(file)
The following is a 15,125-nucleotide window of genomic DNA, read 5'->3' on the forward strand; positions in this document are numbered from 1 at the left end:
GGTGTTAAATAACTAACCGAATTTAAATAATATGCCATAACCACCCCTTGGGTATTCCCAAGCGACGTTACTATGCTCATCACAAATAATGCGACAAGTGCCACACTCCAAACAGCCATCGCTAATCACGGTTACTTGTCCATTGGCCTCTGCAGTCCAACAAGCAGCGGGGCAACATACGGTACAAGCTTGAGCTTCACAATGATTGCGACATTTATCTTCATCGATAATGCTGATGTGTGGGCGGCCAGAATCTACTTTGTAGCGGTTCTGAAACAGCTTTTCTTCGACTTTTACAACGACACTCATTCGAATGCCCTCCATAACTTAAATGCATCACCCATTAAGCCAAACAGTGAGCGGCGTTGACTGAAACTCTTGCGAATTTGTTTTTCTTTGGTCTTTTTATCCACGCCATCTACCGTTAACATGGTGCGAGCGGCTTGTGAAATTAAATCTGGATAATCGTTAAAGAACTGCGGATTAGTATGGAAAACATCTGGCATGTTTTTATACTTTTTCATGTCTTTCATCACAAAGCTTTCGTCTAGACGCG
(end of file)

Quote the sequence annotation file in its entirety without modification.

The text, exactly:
The following is a 15,125-nucleotide window of genomic DNA, read 5'->3' on the forward strand; positions in this document are numbered from 1 at the left end:
GGTGTTAAATAACTAACCGAATTTAAATAATATGCCATAACCACCCCTTGGGTATTCCCAAGCGACGTTACTATGCTCATCACAAATAATGCGACAAGTGCCACACTCCAAACAGCCATCGCTAATCACGGTTACTTGTCCATTGGCCTCTGCAGTCCAACAAGCAGCGGGGCAACATACGGTACAAGCTTGAGCTTCACAATGATTGCGACATTTATCTTCATCGATAATGCTGATGTGTGGGCGGCCAGAATCTACTTTGTAGCGGTTCTGAAACAGCTTTTCTTCGACTTTTACAACGACACTCATTCGAATGCCCTCCATAACTTAAATGCATCACCCATTAAGCCAAACAGTGAGCGGCGTTGACTGAAACTCTTGCGAATTTGTTTTTCTTTGGTCTTTTTATCCACGCCATCTACCGTTAACATGGTGCGAGCGGCTTGTGAAATTAAATCTGGATAATCGTTAAAGAACTGCGGATTAGTATGGAAAACATCTGGCATGTTTTTATACTTTTTCATGTCTTTCATCACAAAGCTTTCGTCTAGACGCG